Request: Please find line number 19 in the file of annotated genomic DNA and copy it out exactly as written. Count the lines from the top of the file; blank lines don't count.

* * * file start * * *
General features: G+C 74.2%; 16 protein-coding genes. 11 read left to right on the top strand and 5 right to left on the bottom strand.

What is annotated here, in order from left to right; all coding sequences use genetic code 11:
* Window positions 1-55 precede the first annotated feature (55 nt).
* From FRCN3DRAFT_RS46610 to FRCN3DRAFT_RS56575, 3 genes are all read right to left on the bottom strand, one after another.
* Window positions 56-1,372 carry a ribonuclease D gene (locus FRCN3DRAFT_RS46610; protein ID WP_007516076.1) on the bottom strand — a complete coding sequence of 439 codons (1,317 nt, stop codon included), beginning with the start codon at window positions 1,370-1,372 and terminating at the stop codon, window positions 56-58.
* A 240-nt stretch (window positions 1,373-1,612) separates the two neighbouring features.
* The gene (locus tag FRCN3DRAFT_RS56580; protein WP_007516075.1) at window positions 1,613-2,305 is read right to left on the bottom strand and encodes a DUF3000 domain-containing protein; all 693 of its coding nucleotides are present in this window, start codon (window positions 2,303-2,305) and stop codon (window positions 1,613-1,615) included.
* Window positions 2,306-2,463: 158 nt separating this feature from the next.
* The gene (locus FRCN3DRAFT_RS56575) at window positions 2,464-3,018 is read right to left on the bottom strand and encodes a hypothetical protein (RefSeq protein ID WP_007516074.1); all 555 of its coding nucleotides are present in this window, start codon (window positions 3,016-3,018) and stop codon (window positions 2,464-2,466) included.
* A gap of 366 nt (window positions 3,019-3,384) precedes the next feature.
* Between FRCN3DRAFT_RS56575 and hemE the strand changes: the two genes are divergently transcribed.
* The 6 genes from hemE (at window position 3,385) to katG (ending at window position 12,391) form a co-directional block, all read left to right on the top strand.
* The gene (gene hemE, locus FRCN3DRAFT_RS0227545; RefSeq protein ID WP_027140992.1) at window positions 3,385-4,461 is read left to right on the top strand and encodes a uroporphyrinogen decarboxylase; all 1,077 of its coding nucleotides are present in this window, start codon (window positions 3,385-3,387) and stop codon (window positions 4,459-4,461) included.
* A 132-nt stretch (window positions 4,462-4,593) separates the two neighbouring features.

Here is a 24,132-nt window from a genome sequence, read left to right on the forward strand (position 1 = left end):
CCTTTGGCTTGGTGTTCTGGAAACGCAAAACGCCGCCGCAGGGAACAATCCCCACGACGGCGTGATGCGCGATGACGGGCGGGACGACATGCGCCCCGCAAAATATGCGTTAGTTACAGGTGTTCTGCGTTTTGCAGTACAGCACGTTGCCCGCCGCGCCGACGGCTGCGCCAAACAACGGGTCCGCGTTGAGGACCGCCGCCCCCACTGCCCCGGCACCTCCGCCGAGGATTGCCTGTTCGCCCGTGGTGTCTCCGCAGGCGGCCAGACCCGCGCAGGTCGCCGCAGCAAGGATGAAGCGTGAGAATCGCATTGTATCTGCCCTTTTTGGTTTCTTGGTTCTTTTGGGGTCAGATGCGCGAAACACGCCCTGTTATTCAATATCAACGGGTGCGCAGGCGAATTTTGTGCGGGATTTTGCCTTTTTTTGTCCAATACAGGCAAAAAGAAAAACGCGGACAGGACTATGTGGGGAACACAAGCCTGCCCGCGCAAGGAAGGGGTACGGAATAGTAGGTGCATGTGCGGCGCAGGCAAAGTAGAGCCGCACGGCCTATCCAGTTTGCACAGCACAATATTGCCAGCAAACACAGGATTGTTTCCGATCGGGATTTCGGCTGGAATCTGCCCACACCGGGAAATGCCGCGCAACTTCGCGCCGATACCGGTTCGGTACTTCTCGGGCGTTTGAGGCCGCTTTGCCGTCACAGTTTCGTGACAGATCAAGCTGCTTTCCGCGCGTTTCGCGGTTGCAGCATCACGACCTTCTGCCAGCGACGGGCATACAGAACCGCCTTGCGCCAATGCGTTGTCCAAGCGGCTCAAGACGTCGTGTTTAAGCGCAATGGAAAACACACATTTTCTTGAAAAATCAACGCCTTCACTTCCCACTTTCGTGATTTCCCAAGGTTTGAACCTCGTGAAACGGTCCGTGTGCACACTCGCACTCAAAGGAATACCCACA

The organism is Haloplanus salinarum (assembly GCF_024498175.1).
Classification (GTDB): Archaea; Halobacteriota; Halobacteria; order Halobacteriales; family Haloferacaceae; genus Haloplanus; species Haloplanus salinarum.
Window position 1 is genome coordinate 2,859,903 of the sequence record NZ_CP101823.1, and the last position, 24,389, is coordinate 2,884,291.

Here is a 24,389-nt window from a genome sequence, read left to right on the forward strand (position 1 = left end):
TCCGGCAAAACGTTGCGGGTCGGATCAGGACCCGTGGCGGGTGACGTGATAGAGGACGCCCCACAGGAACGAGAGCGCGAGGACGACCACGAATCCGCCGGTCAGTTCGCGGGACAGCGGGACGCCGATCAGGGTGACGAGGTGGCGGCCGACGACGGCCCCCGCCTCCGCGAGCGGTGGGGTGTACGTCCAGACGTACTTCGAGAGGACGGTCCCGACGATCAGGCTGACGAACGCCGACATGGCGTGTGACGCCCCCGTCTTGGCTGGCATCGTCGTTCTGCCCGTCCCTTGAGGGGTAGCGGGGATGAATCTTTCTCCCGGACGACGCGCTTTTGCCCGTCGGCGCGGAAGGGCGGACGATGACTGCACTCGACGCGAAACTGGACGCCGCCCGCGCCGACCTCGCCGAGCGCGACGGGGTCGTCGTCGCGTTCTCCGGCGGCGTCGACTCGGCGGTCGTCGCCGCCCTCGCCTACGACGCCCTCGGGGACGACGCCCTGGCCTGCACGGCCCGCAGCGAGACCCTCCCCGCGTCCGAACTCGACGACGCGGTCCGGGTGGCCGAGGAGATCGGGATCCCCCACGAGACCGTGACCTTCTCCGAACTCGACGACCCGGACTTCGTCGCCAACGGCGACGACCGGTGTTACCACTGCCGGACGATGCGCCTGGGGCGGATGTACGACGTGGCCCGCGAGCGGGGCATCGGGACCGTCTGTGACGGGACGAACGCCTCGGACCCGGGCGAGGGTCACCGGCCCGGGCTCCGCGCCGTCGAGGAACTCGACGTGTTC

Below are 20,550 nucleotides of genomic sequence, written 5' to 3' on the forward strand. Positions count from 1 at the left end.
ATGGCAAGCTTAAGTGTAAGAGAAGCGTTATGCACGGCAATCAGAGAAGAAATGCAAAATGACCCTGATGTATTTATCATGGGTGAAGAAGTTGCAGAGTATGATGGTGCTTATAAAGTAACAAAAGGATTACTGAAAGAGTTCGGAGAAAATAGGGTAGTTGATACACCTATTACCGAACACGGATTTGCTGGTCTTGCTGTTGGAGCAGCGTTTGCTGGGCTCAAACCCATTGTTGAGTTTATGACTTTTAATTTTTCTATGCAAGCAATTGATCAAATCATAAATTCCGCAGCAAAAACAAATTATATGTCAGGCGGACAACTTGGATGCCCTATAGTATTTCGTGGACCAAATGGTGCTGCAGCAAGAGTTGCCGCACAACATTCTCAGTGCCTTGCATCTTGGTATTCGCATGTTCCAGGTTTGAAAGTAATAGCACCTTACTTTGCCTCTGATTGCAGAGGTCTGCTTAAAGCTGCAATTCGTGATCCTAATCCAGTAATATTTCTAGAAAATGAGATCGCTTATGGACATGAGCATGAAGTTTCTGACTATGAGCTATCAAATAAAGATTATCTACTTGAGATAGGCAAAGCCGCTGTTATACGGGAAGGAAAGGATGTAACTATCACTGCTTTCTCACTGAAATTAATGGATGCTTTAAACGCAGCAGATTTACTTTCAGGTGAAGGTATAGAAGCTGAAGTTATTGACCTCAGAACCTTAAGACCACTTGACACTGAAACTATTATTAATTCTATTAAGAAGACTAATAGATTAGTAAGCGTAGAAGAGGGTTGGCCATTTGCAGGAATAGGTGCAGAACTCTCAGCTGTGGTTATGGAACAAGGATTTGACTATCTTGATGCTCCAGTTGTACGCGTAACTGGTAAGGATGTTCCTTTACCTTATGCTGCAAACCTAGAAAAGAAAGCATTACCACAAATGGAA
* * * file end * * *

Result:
Window position 1 is genome coordinate 2,859,903 of the sequence record NZ_CP101823.1, and the last position, 24,389, is coordinate 2,884,291.